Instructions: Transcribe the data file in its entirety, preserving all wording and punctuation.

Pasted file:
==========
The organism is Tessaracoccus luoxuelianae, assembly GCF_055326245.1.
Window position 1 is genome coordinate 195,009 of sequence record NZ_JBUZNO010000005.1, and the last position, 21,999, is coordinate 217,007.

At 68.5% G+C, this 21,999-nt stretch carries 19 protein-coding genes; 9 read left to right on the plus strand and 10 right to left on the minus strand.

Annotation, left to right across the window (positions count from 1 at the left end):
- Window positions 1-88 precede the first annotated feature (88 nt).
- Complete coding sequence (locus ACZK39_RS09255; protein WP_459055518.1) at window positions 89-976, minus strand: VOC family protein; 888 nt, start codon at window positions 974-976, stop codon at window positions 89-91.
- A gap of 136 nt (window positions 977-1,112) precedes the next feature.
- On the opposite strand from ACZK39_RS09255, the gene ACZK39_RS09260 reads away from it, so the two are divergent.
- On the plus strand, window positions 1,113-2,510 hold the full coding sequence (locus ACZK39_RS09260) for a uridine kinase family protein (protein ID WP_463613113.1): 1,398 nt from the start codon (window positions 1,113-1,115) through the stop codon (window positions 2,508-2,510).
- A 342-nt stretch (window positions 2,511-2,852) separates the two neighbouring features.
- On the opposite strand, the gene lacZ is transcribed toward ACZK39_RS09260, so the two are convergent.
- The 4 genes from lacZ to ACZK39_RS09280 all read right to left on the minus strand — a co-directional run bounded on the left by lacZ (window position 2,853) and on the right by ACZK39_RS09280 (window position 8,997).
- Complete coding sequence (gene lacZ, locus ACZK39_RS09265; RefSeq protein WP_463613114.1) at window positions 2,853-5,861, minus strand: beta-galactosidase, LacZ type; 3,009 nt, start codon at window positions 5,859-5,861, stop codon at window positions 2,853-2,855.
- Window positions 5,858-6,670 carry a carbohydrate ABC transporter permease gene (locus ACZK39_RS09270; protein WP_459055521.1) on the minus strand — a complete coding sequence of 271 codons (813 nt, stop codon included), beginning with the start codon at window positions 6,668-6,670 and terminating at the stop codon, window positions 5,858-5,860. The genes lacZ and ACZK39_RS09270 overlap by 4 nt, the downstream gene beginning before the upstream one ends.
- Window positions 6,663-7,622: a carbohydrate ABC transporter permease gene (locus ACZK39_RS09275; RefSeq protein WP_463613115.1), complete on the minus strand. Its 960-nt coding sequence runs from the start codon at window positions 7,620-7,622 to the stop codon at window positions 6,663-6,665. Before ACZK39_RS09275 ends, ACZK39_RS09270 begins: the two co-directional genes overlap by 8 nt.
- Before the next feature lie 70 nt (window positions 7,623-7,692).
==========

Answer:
The organism is Tessaracoccus luoxuelianae, assembly GCF_055326245.1.
Window position 1 is genome coordinate 195,009 of sequence record NZ_JBUZNO010000005.1, and the last position, 21,999, is coordinate 217,007.

At 68.5% G+C, this 21,999-nt stretch carries 19 protein-coding genes; 9 read left to right on the plus strand and 10 right to left on the minus strand.

Annotation, left to right across the window (positions count from 1 at the left end):
- Window positions 1-88 precede the first annotated feature (88 nt).
- Complete coding sequence (locus ACZK39_RS09255; protein WP_459055518.1) at window positions 89-976, minus strand: VOC family protein; 888 nt, start codon at window positions 974-976, stop codon at window positions 89-91.
- A gap of 136 nt (window positions 977-1,112) precedes the next feature.
- On the opposite strand from ACZK39_RS09255, the gene ACZK39_RS09260 reads away from it, so the two are divergent.
- On the plus strand, window positions 1,113-2,510 hold the full coding sequence (locus ACZK39_RS09260) for a uridine kinase family protein (protein ID WP_463613113.1): 1,398 nt from the start codon (window positions 1,113-1,115) through the stop codon (window positions 2,508-2,510).
- A 342-nt stretch (window positions 2,511-2,852) separates the two neighbouring features.
- On the opposite strand, the gene lacZ is transcribed toward ACZK39_RS09260, so the two are convergent.
- The 4 genes from lacZ to ACZK39_RS09280 all read right to left on the minus strand — a co-directional run bounded on the left by lacZ (window position 2,853) and on the right by ACZK39_RS09280 (window position 8,997).
- Complete coding sequence (gene lacZ, locus ACZK39_RS09265; RefSeq protein WP_463613114.1) at window positions 2,853-5,861, minus strand: beta-galactosidase, LacZ type; 3,009 nt, start codon at window positions 5,859-5,861, stop codon at window positions 2,853-2,855.
- Window positions 5,858-6,670 carry a carbohydrate ABC transporter permease gene (locus ACZK39_RS09270; protein WP_459055521.1) on the minus strand — a complete coding sequence of 271 codons (813 nt, stop codon included), beginning with the start codon at window positions 6,668-6,670 and terminating at the stop codon, window positions 5,858-5,860. The genes lacZ and ACZK39_RS09270 overlap by 4 nt, the downstream gene beginning before the upstream one ends.
- Window positions 6,663-7,622: a carbohydrate ABC transporter permease gene (locus ACZK39_RS09275; RefSeq protein WP_463613115.1), complete on the minus strand. Its 960-nt coding sequence runs from the start codon at window positions 7,620-7,622 to the stop codon at window positions 6,663-6,665. Before ACZK39_RS09275 ends, ACZK39_RS09270 begins: the two co-directional genes overlap by 8 nt.
- Before the next feature lie 70 nt (window positions 7,623-7,692).